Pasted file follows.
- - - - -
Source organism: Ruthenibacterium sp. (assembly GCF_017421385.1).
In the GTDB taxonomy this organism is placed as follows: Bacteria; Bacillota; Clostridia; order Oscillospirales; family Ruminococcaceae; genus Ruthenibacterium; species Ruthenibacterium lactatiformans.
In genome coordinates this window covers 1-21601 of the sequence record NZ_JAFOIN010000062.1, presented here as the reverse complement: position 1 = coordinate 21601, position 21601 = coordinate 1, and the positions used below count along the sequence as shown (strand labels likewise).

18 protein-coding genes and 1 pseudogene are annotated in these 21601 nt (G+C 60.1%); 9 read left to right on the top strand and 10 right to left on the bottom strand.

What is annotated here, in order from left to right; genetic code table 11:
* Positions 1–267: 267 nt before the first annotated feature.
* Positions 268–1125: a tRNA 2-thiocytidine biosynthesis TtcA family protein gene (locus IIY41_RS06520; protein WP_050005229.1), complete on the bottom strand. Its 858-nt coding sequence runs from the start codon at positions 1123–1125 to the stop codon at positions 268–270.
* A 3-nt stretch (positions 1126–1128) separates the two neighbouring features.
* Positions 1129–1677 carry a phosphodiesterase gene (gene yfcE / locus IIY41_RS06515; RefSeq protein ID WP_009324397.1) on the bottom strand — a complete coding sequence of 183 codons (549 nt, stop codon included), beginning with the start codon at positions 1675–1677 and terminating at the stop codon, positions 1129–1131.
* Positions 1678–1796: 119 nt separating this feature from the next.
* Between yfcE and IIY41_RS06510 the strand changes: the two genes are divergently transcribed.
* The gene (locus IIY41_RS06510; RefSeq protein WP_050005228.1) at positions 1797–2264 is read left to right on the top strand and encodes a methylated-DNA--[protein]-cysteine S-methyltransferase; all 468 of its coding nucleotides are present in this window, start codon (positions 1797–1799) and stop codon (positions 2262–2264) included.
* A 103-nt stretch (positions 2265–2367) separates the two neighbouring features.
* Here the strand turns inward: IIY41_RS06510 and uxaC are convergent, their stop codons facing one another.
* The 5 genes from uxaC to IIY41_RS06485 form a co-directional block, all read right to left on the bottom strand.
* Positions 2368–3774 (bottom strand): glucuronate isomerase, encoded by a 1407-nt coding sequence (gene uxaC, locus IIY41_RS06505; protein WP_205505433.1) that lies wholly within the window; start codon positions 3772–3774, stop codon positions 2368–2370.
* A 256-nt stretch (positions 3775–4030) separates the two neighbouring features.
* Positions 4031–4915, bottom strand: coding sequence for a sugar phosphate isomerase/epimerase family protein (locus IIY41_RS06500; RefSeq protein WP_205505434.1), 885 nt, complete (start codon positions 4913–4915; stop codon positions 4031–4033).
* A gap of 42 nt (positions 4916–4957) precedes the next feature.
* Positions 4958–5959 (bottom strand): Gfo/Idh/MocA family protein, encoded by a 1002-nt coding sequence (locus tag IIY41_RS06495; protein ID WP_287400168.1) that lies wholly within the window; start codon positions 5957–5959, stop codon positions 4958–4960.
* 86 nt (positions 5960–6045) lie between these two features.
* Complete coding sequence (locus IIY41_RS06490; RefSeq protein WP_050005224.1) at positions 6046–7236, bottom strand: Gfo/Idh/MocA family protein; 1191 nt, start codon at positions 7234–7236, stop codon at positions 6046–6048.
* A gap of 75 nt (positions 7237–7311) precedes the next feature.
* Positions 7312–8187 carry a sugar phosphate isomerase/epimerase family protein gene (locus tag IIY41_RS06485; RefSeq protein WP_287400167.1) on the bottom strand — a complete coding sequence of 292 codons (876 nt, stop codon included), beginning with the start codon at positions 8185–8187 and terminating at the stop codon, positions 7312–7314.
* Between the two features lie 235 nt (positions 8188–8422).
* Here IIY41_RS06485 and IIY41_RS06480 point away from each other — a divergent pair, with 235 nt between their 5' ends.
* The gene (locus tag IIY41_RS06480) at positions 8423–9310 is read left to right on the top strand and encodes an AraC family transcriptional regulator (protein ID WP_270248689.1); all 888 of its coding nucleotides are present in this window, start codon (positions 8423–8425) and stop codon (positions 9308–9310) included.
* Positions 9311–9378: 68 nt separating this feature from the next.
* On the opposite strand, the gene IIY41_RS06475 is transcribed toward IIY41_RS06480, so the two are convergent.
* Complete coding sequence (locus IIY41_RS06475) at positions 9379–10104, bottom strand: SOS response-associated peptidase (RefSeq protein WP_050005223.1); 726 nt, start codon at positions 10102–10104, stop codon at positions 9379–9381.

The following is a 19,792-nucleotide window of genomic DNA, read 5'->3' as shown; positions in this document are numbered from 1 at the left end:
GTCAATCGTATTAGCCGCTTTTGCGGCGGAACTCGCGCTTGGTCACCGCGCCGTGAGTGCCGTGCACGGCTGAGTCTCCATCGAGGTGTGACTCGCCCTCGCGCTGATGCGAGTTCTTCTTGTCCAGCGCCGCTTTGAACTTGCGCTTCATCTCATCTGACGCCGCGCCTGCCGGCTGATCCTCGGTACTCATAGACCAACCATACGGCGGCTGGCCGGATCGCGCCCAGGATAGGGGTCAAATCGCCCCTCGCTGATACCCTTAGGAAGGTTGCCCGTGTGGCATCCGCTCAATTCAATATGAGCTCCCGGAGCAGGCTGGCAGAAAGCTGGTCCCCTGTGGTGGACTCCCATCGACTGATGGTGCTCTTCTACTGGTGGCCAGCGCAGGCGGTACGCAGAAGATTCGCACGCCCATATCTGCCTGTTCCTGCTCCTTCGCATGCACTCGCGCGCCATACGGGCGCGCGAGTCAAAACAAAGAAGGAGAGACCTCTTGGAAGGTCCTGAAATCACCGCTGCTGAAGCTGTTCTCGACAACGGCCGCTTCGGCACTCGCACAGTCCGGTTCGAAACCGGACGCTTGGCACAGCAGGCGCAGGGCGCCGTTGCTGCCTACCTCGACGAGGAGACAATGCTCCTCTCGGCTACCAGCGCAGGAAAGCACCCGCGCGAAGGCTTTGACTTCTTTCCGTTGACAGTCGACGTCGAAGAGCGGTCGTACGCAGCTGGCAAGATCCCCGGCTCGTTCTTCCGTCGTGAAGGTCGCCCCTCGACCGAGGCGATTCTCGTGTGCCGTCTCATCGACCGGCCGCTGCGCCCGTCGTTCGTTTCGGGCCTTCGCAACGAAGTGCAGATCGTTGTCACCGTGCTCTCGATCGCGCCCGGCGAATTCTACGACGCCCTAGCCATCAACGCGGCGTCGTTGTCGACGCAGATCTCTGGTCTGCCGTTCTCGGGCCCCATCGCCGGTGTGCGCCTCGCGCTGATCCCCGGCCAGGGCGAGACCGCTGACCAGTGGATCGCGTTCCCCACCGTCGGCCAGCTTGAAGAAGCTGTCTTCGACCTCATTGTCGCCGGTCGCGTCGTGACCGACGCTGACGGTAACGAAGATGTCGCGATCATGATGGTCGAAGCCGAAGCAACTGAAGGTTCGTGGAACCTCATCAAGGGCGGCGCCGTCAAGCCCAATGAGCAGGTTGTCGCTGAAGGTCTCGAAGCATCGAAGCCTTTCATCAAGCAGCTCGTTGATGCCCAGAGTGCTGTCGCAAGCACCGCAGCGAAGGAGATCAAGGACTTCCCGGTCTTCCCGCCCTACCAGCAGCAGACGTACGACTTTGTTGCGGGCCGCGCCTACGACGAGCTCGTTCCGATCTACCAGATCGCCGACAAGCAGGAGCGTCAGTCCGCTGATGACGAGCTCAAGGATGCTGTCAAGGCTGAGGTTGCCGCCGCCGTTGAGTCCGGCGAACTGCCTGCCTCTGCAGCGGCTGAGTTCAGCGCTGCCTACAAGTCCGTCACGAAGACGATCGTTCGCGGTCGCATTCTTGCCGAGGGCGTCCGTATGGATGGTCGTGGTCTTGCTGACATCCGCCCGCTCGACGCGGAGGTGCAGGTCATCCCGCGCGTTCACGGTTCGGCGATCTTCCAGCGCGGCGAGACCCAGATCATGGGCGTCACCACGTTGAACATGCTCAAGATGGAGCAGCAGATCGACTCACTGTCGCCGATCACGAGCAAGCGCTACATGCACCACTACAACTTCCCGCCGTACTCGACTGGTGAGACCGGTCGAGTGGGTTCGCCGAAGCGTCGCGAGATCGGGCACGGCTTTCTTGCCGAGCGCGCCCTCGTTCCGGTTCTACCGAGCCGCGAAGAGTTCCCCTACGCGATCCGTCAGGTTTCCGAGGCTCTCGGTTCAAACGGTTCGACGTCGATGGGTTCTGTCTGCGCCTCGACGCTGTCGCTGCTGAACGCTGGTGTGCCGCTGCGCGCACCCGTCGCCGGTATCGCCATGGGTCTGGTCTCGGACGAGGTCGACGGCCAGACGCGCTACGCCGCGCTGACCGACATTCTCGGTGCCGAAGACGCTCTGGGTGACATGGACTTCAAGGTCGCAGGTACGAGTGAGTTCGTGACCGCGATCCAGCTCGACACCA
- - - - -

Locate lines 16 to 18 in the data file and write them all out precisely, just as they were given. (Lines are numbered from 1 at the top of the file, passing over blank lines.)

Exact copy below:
* Positions 2368–3774 (bottom strand): glucuronate isomerase, encoded by a 1407-nt coding sequence (gene uxaC, locus IIY41_RS06505; protein WP_205505433.1) that lies wholly within the window; start codon positions 3772–3774, stop codon positions 2368–2370.
* A 256-nt stretch (positions 3775–4030) separates the two neighbouring features.
* Positions 4031–4915, bottom strand: coding sequence for a sugar phosphate isomerase/epimerase family protein (locus IIY41_RS06500; RefSeq protein WP_205505434.1), 885 nt, complete (start codon positions 4913–4915; stop codon positions 4031–4033).